Human rights and Beethoven in focus during Oslo International Church Music Festival
By Marie Mannes
I t’s been 20 years since festival director and artistic leader Bente Johnsrud held the first church music festival in Oslo. Two decades later, the festival is bigger than ever, with this year’s theme being human rights, and with a special focus on Beethoven to mark 250 years since his birth.
The human rights theme is an important element throughout the festival. Spanish violinist and philanthropist Jordi Savall’s Orpheus XXI ensemble brings together refugee musicians who are not able to perform in their own countries.
“In many areas plagued by war and conflict, there is a rich cultural heritage, which is in danger of being wiped out. By playing their music and sharing their knowledge with young refugees, they prevent their traditions from disappearing,” Johnsrud says.
Previous themes have included the climate, slavery and the place of women in the world today. The festival is not afraid of putting these themes on the agenda. “We want, through music, to channel our voice into something good and raise the issue of abusive behaviour through religious practices,” Johnsrud explains. The festival strives to provide high quality in everything it does. “I often say that we give the audience what they don’t know they want, and that we try to bring Europe closer to Oslo,” she adds.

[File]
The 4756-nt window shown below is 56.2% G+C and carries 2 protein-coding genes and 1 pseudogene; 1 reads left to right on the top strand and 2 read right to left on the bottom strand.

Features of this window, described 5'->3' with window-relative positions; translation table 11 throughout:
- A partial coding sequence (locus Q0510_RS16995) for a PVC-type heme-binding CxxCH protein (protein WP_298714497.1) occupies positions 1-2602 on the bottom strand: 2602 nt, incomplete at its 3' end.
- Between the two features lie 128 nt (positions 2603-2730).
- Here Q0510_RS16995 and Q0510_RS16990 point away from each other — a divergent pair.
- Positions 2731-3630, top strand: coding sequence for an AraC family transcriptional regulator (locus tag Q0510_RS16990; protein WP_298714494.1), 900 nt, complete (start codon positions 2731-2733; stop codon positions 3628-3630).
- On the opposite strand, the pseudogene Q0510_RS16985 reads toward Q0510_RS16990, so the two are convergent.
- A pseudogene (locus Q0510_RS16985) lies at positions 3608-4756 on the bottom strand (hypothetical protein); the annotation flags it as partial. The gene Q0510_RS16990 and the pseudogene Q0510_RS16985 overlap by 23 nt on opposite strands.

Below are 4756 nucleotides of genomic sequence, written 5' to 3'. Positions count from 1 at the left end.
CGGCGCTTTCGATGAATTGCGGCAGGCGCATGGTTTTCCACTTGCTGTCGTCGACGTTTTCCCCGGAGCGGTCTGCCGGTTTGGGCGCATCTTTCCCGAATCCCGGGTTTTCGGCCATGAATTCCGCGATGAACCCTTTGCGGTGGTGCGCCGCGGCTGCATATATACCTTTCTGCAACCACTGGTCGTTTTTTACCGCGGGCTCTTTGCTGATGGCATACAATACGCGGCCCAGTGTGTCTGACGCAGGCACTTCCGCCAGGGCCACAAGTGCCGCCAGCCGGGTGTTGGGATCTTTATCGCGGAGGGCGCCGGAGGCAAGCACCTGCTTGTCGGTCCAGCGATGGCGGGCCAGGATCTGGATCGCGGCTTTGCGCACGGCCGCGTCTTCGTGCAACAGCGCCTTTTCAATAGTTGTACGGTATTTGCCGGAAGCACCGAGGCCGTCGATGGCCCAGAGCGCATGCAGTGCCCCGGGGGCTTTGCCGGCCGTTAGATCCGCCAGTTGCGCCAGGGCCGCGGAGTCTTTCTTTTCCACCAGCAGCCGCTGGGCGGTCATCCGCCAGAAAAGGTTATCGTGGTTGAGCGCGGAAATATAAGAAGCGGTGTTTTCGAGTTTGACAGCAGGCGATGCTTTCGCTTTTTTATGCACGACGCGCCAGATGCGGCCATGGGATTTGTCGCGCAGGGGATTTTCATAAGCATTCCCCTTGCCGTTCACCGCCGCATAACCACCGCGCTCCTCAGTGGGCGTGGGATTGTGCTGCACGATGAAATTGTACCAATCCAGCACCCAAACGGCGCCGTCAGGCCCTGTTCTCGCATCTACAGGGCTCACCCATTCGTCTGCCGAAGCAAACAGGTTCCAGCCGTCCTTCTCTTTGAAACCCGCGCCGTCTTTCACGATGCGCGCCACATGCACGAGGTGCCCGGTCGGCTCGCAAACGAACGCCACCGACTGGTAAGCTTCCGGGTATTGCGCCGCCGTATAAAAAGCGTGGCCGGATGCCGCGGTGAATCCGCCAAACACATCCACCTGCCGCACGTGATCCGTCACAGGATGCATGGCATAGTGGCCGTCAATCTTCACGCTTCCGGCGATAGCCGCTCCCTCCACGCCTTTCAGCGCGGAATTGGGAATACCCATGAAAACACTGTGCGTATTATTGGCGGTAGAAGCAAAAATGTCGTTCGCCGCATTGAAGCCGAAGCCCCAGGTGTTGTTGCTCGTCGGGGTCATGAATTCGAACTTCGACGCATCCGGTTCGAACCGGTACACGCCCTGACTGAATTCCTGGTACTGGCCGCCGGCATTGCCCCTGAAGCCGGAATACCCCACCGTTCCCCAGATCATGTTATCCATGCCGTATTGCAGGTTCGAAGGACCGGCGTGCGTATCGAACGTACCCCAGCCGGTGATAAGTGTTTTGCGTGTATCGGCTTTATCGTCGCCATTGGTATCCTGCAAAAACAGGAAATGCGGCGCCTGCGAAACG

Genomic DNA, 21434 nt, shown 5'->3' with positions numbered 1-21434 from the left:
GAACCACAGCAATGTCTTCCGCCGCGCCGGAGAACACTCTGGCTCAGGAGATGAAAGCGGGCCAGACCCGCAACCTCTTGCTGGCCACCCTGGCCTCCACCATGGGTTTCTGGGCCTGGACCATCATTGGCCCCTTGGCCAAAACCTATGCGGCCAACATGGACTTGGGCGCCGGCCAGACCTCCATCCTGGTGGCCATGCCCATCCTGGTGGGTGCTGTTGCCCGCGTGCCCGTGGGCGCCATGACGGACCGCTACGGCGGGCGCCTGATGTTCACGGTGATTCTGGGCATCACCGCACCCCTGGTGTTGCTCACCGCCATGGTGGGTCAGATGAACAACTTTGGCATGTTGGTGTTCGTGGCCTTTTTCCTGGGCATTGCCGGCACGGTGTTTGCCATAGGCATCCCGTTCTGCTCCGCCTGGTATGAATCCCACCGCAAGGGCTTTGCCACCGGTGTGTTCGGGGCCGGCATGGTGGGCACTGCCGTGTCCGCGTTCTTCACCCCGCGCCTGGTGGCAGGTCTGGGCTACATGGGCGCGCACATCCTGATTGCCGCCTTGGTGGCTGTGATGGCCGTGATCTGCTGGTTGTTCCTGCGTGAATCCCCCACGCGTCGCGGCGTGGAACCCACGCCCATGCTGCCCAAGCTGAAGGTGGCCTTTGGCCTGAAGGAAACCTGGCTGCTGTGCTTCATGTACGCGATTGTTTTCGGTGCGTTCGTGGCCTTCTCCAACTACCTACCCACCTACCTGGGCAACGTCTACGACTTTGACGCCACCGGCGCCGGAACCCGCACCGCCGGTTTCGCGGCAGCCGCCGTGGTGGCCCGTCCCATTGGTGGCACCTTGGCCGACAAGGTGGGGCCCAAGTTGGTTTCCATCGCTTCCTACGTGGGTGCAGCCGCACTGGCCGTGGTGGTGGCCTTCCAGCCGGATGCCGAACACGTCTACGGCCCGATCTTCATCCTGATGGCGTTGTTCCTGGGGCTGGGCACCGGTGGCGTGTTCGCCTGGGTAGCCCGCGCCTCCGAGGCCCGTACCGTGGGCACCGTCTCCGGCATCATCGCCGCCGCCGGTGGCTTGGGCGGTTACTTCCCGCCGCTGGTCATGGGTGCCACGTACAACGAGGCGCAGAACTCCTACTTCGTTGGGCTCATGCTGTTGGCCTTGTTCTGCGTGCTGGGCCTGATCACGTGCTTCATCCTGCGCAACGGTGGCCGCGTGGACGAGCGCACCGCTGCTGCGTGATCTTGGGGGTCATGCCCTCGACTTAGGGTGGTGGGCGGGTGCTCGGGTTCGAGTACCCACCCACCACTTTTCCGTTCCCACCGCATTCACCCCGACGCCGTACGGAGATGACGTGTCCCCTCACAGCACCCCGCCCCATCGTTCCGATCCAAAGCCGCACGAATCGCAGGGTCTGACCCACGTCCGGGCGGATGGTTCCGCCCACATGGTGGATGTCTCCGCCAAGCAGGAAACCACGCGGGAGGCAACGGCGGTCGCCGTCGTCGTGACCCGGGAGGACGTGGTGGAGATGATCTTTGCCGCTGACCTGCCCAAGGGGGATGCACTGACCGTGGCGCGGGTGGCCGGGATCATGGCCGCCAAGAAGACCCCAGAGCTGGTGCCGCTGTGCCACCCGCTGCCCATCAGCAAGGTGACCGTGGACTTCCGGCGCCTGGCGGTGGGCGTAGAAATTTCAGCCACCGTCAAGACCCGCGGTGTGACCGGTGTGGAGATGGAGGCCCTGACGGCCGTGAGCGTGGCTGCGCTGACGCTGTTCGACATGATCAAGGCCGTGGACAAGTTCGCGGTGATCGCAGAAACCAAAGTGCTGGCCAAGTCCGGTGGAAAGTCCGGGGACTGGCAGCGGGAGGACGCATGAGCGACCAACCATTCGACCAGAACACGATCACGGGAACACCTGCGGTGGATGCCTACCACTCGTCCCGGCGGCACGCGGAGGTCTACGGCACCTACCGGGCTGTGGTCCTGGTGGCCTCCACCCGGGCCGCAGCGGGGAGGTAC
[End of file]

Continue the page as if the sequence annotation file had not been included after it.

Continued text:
German Hagen Quartet, Italian Accademia Bizantina and Belgian Bl!ndman Sax are a few of the thousands of musicians who perform each year at the festival. The festival – which takes place over ten days in March, with concerts being held in churches around Oslo – welcomes around 15,000 visitors each year.
As it’s 250 years since Beethoven was born, the festival also plans to mark this with several events throughout, the first being the opening concert with Missa Solemnis performed by Le Cercle de l’Harmonie from France and the Estonian Philharmonic Chamber Choir.
“Beethoven didn’t write much church music, but Missa Solemnis is one of the main reference works in this genre,” Johnsrud says.
She also points out that Beethoven fits well into this year’s theme: “He was a child of the French revolution and believed in music’s ability to unify people – he believed in humanity and the individual,” she explains.
As well as presenting music from the Middle Ages up to our time, the festival has commissioned more than 100 pieces throughout its 20 years. “For the jubilee festival, a new St Matthew Passion has been written by one of the most recognised composers of our time, Danish Bent Sørensen. This piece will be premiered by the Norwegian Soloist Choir and Ensemble Allegria under the direction of Grete Pedersen during our closing concert,” says Johnsrud.
The festival will take place on 13 to 23 March. Web: oicmf.no
Subscribe to Our Newsletter
Receive our monthly newsletter by email